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adamg67

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  1. Xotic Bass RC Booster (v1) - £75 including UK Postage Original / v1 version of the well known and well thought of boost / tone shaper / pre amp. It can be used as a clean boost but a lot of people use them as an always on pedals. With the gain down it's good for shaping, with the gain up it will warm the tone up, almost to the point of drive. I used this and a cab sim for my whole tone for a while, and would still be doing that if I hadn't gone for a Kemper. Fully working, I replaced the LED when it stopped working, with the one that Xotic specced for it. A few small marks, velcro on the bottom, one screw missing. Only posting to the UK at the mo, sorry.
  2. Indeed, and I shouldn’t assume what you meant, and I shouldn’t post after a bottle of red (but I probably will do it again) 😀 I might try drop D on a spare guitar I’ve got when I’m feeling brave.
  3. Okay, I get it now. I’m bit slow sometimes. The OP was talking about using a drop pedal to shift everything down. I was suggesting just using an octaver to shift everything down a whole octave and then you can eg go up to a “normal” D, in its normal place, and get something that sounds a bit like the low D from drop D tuning. I’ve done that and it sounds pretty good, and all the notes are still the same notes.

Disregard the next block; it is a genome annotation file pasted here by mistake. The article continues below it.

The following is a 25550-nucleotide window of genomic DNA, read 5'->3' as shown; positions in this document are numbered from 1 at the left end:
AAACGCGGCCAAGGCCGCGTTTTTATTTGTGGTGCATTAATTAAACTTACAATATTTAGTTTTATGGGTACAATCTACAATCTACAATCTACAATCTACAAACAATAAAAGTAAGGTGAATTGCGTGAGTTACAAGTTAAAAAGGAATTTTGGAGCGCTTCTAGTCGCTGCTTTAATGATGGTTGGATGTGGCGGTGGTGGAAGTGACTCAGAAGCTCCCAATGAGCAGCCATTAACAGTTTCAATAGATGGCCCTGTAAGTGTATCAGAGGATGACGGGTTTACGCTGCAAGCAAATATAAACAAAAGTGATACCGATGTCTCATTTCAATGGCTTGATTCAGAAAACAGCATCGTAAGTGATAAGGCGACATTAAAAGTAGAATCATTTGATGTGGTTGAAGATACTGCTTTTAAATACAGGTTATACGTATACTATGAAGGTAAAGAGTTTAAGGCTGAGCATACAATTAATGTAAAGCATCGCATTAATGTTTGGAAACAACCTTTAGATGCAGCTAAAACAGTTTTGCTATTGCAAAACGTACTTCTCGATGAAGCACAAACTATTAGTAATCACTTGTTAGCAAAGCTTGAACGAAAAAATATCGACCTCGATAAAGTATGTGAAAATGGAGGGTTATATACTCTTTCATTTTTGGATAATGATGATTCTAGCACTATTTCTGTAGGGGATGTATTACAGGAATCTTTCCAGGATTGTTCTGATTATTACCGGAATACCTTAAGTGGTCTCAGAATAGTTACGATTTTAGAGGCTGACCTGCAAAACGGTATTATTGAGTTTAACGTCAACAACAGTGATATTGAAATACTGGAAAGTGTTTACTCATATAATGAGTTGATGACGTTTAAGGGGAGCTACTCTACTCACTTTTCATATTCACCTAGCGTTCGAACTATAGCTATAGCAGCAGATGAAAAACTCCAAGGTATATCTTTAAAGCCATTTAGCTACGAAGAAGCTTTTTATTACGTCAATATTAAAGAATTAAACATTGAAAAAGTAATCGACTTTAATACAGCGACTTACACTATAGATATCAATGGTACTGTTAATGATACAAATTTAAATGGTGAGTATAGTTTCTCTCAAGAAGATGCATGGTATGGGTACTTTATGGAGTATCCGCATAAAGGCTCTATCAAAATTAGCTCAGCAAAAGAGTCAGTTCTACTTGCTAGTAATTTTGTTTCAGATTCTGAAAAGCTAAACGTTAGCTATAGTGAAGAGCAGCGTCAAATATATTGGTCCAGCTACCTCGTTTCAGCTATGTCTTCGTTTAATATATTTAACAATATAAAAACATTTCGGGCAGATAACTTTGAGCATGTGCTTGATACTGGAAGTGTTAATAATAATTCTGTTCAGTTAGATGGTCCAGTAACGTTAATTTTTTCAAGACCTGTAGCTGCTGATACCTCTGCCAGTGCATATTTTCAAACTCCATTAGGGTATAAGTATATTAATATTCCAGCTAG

4. Now I’m lost… this is exactly what doesn’t work for me, I want the same note at the same place, which is what I get with a 5er or an octaver. Same notes in the same place. What I don’t get on with (but other people obviously do fine with) is drop tuning, including with extenders etc.
  5. Well yeah, that does make sense, and I was all 5 string at one point, but I had quite a bad wrist problem and starting switching to 4 string for everything, but still kept one 5er I didn’t want to part with, which also has narrow string spacing so is better for my wrist. now it seems to have improved (I adapted my left hand position) and I can’t decide whether to switch back. One of the 4s is an AVRI 63 P as well. It’s only one project that needs a 5 really, the current active band I could use a 4, as it happens I use my 5 but only because of the pickups and because the AVRI has rounds on it.